Skip to main content
The Globe and Mail
Get full access to globeandmail.com
Support quality journalism
Just $1.99 per week for the first 24 weeks
Just $1.99 per week for the first 24 weeks
The Globe and Mail
Support quality journalism
Get full access to globeandmail.com
Globe and Mail website displayed on various devices
Just$1.99
per week
for the first 24 weeks

var select={root:".js-sub-pencil",control:".js-sub-pencil-control",open:"o-sub-pencil--open",closed:"o-sub-pencil--closed"},dom={},allowExpand=!0;function pencilInit(o){var e=arguments.length>1&&void 0!==arguments[1]&&arguments[1];select.root=o,dom.root=document.querySelector(select.root),dom.root&&(dom.control=document.querySelector(select.control),dom.control.addEventListener("click",onToggleClicked),setPanelState(e),window.addEventListener("scroll",onWindowScroll),dom.root.removeAttribute("hidden"))}function isPanelOpen(){return dom.root.classList.contains(select.open)}function setPanelState(o){dom.root.classList[o?"add":"remove"](select.open),dom.root.classList[o?"remove":"add"](select.closed),dom.control.setAttribute("aria-expanded",o)}function onToggleClicked(){var l=!isPanelOpen();setPanelState(l)}function onWindowScroll(){console.log("scroll");var l=isPanelOpen(),n=0===(document.body.scrollTop||document.documentElement.scrollTop);n||l||!allowExpand?n&&l&&(allowExpand=!0,setPanelState(!1)):(allowExpand=!1,setPanelState(!0))}pencilInit(".js-sub-pencil",!1);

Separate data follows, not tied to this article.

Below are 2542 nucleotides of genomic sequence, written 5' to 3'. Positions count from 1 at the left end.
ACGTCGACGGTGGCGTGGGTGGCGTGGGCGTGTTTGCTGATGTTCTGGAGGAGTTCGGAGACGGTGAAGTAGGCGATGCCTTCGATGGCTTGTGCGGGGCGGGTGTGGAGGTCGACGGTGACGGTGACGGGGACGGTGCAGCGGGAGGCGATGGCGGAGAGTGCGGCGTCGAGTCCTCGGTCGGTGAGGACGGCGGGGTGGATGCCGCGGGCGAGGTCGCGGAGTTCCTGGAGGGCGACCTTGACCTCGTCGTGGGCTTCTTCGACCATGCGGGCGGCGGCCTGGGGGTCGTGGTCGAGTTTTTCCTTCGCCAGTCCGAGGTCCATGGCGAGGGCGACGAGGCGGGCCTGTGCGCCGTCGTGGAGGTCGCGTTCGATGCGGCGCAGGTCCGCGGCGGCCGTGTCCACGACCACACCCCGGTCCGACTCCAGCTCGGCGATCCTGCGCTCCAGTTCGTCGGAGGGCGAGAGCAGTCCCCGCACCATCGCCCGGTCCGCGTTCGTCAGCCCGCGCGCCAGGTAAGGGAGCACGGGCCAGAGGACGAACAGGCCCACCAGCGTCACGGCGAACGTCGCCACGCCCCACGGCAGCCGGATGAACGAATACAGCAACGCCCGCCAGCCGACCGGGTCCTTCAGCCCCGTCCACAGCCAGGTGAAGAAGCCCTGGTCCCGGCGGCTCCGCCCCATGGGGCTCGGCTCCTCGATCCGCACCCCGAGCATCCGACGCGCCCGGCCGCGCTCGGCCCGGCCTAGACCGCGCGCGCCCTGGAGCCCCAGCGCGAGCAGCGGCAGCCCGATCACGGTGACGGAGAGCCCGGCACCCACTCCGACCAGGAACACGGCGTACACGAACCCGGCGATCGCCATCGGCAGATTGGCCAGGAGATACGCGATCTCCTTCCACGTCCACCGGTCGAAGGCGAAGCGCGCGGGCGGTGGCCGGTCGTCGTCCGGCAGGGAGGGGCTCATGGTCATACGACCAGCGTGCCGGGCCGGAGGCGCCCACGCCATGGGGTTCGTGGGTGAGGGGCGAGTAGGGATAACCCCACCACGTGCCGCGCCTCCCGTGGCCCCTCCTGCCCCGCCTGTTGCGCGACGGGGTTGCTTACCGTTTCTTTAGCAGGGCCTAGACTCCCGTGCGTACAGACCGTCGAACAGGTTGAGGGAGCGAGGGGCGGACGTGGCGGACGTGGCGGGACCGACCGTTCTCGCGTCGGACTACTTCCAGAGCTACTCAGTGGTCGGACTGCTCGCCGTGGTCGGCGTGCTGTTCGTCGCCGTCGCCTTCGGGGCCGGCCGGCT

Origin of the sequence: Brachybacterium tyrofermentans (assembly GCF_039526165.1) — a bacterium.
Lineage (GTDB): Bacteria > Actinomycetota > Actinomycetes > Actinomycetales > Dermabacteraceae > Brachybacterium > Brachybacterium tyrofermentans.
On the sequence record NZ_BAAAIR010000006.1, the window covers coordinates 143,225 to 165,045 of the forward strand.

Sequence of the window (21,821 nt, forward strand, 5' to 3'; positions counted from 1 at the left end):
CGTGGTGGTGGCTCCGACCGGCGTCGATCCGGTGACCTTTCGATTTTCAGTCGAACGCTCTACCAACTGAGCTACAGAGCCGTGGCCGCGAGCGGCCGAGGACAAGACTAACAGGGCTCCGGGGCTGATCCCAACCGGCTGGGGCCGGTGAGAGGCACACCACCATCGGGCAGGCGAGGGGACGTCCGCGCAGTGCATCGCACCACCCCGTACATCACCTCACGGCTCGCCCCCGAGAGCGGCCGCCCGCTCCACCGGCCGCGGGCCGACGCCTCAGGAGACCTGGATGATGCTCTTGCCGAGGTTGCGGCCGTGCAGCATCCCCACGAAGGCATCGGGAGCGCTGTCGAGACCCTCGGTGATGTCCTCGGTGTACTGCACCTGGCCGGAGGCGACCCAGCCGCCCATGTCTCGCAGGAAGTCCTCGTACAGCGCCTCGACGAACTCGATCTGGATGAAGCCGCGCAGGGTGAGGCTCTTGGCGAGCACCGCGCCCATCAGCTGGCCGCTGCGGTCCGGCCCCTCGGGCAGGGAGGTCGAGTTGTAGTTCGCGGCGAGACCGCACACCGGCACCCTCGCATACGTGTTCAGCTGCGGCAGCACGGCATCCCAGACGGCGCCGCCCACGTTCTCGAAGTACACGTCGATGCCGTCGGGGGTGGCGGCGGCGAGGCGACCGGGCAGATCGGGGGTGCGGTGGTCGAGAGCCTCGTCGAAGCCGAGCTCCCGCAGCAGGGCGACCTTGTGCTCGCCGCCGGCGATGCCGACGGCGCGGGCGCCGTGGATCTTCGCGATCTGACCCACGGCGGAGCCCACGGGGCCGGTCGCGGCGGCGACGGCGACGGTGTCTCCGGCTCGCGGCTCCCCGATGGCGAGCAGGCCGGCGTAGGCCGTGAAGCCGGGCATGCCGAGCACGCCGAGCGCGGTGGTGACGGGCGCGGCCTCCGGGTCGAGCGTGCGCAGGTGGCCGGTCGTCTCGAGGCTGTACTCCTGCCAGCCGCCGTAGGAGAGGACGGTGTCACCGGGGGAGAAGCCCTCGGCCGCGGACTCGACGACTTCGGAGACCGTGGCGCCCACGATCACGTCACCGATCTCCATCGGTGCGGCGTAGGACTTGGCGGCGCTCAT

The entrance for National Bank on the corner of York St. and Adelaide St. West in Toronto's Financial district.

Charla Jones/The Globe and Mail

National Bank of Canada continues to churn out solid profits from its core operations, but must iron out wrinkles created by one-time items.

All three of the bank's business lines – personal and commercial banking, wealth management and financial markets – performed better during the fourth quarter than in the same period of 2012, but one-time charges such as severance pay and employee retention bonuses bit into the bottom line.

Canada's sixth-largest lender made $337-million last quarter, down from $343-million a year prior. Excluding one-time items, National Bank made $370-million, or $2.09 per share, up from $343-million in the fourth quarter of 2012 and in line with analyst estimates.